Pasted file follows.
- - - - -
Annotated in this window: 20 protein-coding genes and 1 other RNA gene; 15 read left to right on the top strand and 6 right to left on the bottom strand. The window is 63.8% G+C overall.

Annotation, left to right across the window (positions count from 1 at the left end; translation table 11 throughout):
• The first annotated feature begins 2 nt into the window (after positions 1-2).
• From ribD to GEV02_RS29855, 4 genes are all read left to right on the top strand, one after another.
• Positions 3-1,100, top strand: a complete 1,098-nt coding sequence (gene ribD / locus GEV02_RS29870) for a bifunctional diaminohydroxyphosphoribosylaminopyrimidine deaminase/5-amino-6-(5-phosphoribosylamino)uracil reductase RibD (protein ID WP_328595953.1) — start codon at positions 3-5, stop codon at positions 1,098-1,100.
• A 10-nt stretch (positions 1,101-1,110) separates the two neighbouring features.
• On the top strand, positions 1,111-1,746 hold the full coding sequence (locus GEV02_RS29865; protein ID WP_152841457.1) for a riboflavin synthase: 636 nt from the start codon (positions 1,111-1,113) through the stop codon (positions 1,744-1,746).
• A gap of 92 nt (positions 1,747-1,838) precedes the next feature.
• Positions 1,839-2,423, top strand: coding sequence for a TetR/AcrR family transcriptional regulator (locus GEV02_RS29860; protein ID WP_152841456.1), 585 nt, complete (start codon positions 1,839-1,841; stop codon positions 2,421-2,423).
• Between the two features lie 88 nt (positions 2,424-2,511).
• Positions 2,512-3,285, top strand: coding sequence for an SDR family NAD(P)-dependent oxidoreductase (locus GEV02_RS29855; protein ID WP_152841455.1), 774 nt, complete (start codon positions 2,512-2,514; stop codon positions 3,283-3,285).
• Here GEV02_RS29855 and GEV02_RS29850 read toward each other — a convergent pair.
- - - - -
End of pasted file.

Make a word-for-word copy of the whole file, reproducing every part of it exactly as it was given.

Annotated in this window: 20 protein-coding genes and 1 other RNA gene; 15 read left to right on the top strand and 6 right to left on the bottom strand. The window is 63.8% G+C overall.

Annotation, left to right across the window (positions count from 1 at the left end; translation table 11 throughout):
• The first annotated feature begins 2 nt into the window (after positions 1-2).
• From ribD to GEV02_RS29855, 4 genes are all read left to right on the top strand, one after another.
• Positions 3-1,100, top strand: a complete 1,098-nt coding sequence (gene ribD / locus GEV02_RS29870) for a bifunctional diaminohydroxyphosphoribosylaminopyrimidine deaminase/5-amino-6-(5-phosphoribosylamino)uracil reductase RibD (protein ID WP_328595953.1) — start codon at positions 3-5, stop codon at positions 1,098-1,100.
• A 10-nt stretch (positions 1,101-1,110) separates the two neighbouring features.
• On the top strand, positions 1,111-1,746 hold the full coding sequence (locus GEV02_RS29865; protein ID WP_152841457.1) for a riboflavin synthase: 636 nt from the start codon (positions 1,111-1,113) through the stop codon (positions 1,744-1,746).
• A gap of 92 nt (positions 1,747-1,838) precedes the next feature.
• Positions 1,839-2,423, top strand: coding sequence for a TetR/AcrR family transcriptional regulator (locus GEV02_RS29860; protein ID WP_152841456.1), 585 nt, complete (start codon positions 1,839-1,841; stop codon positions 2,421-2,423).
• Between the two features lie 88 nt (positions 2,424-2,511).
• Positions 2,512-3,285, top strand: coding sequence for an SDR family NAD(P)-dependent oxidoreductase (locus GEV02_RS29855; protein ID WP_152841455.1), 774 nt, complete (start codon positions 2,512-2,514; stop codon positions 3,283-3,285).
• Here GEV02_RS29855 and GEV02_RS29850 read toward each other — a convergent pair.